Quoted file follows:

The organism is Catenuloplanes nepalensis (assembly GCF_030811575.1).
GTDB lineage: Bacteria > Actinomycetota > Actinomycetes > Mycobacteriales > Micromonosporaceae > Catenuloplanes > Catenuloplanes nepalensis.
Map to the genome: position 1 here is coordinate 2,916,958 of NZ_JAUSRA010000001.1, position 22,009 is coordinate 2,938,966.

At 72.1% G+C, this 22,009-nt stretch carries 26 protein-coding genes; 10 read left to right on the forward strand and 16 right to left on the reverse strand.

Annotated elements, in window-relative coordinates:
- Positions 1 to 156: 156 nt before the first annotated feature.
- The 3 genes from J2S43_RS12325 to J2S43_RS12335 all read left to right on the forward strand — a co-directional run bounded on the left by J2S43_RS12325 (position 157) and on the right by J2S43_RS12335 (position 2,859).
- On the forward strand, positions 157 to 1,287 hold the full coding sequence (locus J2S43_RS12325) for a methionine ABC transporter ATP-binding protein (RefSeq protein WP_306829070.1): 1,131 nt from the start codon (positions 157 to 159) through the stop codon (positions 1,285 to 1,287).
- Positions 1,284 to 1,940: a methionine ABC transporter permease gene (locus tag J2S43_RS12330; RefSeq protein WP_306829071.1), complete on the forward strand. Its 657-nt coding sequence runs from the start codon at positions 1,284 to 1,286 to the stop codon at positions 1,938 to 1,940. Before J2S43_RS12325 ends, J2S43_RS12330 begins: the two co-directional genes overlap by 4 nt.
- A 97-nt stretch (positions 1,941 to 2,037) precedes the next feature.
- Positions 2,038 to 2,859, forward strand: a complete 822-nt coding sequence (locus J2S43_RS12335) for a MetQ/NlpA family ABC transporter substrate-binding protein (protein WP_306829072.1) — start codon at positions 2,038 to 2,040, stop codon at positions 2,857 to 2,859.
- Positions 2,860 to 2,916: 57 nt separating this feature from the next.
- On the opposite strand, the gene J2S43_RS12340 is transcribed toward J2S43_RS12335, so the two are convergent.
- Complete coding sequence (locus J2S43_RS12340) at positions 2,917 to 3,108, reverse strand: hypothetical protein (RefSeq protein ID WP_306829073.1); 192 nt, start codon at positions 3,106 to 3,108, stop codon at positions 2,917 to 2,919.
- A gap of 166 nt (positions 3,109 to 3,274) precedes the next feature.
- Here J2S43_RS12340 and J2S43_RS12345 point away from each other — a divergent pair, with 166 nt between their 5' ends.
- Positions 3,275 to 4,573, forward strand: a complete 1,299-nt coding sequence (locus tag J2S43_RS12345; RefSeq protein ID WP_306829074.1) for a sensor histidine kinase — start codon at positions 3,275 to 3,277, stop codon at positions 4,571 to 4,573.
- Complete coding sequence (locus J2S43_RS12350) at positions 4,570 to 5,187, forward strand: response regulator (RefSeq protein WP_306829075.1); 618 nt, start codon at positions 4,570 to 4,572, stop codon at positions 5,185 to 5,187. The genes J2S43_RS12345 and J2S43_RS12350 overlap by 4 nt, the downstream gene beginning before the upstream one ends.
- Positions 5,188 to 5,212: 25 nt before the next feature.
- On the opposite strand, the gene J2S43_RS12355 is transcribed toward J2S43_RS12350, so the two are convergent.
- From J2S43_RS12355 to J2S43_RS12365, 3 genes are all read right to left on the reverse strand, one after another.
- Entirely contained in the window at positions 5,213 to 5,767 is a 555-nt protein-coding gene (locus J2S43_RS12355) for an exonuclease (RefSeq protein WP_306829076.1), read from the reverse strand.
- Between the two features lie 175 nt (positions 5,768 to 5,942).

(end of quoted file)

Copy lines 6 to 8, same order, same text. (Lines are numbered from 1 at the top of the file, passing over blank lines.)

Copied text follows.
- Positions 1 to 156: 156 nt before the first annotated feature.
- The 3 genes from J2S43_RS12325 to J2S43_RS12335 all read left to right on the forward strand — a co-directional run bounded on the left by J2S43_RS12325 (position 157) and on the right by J2S43_RS12335 (position 2,859).
- On the forward strand, positions 157 to 1,287 hold the full coding sequence (locus J2S43_RS12325) for a methionine ABC transporter ATP-binding protein (RefSeq protein WP_306829070.1): 1,131 nt from the start codon (positions 157 to 159) through the stop codon (positions 1,285 to 1,287).